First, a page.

Niki is currently taking Sociology. The professor had told each of his students that they were to answer the questions on the handout (basically a rough outline) of what their end of semester paper was going to be about. If they didn’t hear back from him, he liked the topic and outline and they could write about it. If they heard back from him, then he had an issue with it and would call them in for a meeting to discuss it. Three weeks later, Niki was called in for a meeting.
She had chosen to do her paper on the dynamics of foster care. It ended up that he didn’t want her to change topics but instead wanted her to narrow her paper to a single dynamic about foster care. He was explaining to her that before he was a sociology professor, he was a social worker. He also grew up in foster care himself. He was one of 16 children in his biological mom’s home. His dad was not in the picture, he didn’t share why, and when he was 7, his mom put him on the street and told him to fend for himself because she couldn’t take care of him. Thus he grew up in foster care. He told Niki that he never wanted affection from his foster parents in the way we want affection from our parents. Affection to him was a roof over his head, clothes to wear, and food to eat.
Niki was telling him a bit about our story. When she told him, “My parents adopted my brothers…” he stopped her cold in her tracks and told her he wanted to hear more but needed to say something first. He told her, “You come from a loving family.” With a puzzled look on her face, she asked him, “Why?” He responded, “Because you said my brothers instead of my foster brothers”. They went on talking and Niki said it was one of the best conversations she’s ever had with anyone.
I was recently talking to a brand new foster parent. She was confiding in me that she felt guilty that she didn’t love her foster child the same as her biological children. I shared with her that I felt guilty about that at first too. Then I realized that love doesn’t come in one form. Many languages have multiple words for love because there are different types of love. It’s a shame that the English language only has one word for it. I do not love my parents in the same way that I love my husband. Likewise, I do not love my children in the same way I love my husband. I love them all differently. And just because I love them differently, does not mean I love one more than the other. It’s just different. The same goes for foster and adopted children. My bond with my boys happened in a very different way from my bond to Niki and Gabriel. I still love them though. It’s just different.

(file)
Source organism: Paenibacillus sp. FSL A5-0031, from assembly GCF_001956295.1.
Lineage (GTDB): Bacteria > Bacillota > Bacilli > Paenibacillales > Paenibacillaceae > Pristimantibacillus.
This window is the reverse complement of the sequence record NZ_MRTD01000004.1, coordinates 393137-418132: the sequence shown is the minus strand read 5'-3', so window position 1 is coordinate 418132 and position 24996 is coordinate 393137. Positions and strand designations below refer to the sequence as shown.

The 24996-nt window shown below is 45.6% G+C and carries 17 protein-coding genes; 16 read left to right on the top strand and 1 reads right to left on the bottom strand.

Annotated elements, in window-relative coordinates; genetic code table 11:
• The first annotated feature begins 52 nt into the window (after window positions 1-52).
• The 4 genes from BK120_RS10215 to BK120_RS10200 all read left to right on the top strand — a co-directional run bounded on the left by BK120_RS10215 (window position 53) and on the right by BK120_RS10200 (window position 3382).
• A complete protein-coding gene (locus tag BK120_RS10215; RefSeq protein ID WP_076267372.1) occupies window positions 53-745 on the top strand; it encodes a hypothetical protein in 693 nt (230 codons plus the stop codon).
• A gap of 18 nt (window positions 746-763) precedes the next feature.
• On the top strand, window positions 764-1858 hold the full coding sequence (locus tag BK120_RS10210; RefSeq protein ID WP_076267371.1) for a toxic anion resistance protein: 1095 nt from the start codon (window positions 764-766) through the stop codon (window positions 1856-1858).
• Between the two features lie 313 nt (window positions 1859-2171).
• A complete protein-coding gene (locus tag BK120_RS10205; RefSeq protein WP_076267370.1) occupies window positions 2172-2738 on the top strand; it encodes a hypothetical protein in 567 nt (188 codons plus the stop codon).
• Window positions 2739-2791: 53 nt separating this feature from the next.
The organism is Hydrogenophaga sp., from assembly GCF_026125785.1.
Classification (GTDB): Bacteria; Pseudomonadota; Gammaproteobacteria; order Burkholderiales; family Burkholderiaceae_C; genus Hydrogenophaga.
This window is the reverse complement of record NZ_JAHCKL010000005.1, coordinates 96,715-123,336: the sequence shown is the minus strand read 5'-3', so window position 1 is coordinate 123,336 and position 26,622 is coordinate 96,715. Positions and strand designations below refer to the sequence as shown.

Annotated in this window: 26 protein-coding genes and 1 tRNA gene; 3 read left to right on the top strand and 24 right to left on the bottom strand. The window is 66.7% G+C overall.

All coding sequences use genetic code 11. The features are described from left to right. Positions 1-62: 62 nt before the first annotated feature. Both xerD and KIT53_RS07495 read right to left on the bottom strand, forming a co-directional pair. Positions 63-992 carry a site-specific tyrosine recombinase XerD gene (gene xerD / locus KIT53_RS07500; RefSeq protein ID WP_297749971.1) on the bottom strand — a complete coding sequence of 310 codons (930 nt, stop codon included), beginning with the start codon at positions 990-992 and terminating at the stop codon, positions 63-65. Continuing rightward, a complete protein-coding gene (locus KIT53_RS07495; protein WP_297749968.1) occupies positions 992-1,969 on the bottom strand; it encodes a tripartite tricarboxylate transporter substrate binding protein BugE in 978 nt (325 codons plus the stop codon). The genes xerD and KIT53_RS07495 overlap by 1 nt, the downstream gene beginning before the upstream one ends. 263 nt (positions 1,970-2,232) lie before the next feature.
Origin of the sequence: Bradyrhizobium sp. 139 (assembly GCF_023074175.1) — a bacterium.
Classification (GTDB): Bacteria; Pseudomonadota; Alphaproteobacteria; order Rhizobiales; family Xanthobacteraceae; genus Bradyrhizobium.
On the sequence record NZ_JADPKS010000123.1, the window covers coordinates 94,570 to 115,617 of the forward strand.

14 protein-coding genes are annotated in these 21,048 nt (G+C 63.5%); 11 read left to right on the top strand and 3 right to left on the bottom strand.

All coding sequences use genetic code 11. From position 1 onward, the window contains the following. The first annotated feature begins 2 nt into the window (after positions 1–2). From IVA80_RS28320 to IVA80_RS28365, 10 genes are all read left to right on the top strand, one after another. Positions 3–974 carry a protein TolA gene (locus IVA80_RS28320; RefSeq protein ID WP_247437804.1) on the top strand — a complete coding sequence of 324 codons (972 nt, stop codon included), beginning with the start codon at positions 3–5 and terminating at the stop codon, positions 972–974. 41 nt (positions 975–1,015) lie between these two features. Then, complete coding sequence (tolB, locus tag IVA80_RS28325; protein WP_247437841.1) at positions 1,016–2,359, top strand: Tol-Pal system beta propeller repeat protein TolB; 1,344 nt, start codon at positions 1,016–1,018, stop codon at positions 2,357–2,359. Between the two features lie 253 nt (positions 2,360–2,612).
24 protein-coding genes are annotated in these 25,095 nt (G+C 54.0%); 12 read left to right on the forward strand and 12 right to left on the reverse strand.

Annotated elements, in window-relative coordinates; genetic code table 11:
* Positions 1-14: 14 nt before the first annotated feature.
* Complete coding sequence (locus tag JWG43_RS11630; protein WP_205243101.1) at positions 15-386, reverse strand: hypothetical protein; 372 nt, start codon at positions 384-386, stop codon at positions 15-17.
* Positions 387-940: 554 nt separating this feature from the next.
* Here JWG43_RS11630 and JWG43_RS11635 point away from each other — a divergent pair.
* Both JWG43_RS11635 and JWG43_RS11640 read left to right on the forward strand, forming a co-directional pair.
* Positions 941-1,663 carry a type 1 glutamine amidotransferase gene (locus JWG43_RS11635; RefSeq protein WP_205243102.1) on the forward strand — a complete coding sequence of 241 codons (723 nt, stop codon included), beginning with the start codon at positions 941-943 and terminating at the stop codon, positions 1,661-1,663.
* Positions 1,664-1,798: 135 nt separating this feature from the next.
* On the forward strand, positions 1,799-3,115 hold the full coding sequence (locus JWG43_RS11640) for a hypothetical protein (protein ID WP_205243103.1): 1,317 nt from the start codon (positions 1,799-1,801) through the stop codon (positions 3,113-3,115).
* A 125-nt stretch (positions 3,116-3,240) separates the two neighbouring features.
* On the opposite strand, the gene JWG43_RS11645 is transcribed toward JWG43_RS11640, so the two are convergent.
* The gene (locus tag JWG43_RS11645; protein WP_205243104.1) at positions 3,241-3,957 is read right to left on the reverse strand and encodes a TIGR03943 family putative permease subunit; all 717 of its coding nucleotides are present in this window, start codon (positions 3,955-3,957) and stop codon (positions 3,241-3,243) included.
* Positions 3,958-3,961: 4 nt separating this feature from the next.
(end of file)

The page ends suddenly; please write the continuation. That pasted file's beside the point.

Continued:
Sadly, from what I’ve been told from several sources, being in foster care is not a guarantee that you will see 3 meals a day or get clothes let alone affection from your foster parents. For Les and myself, we took care of these 5 little guys day in and day out. We took them to therapy, surgery, the ER, birthparent visits, church, and the grocery store. I cleaned their diapers, wiped up their throw up, and bathed them. I dealt with their meltdowns, their seizures, and everything in between. To us – they were our children even if I didn’t give birth to them. We treated them no differently than we did Niki. We always referred to all five of the boys as Niki’s brothers – because they were. They traumatized her (at first) as they escaped from their rooms naked after a bath. She snuggled with them on the couch as they watched tv. And…they got into her room and went through her stuff just like my little brothers did to me.
I’ve heard many things over the years after taking in the boys. “I could never take care of someone else’s children.” “You’re such a saint for doing this for these children.” “Your children will appreciate what you’ve done for them when they’re older.” …and many more.
The fact of the matter is that maybe it was a huge blessing that I waited 18 years before I held my next biological child in my arms. It gave me time to think about just how precious each and every child is in the world – born from my womb…or not. Yes, some days it’s more challenging than others but every time someone tells me “I could never take care of someone else’s children” I think of –
For if you love those who love you, what reward have you? Do not even the tax collectors do the same? Matthew 5:46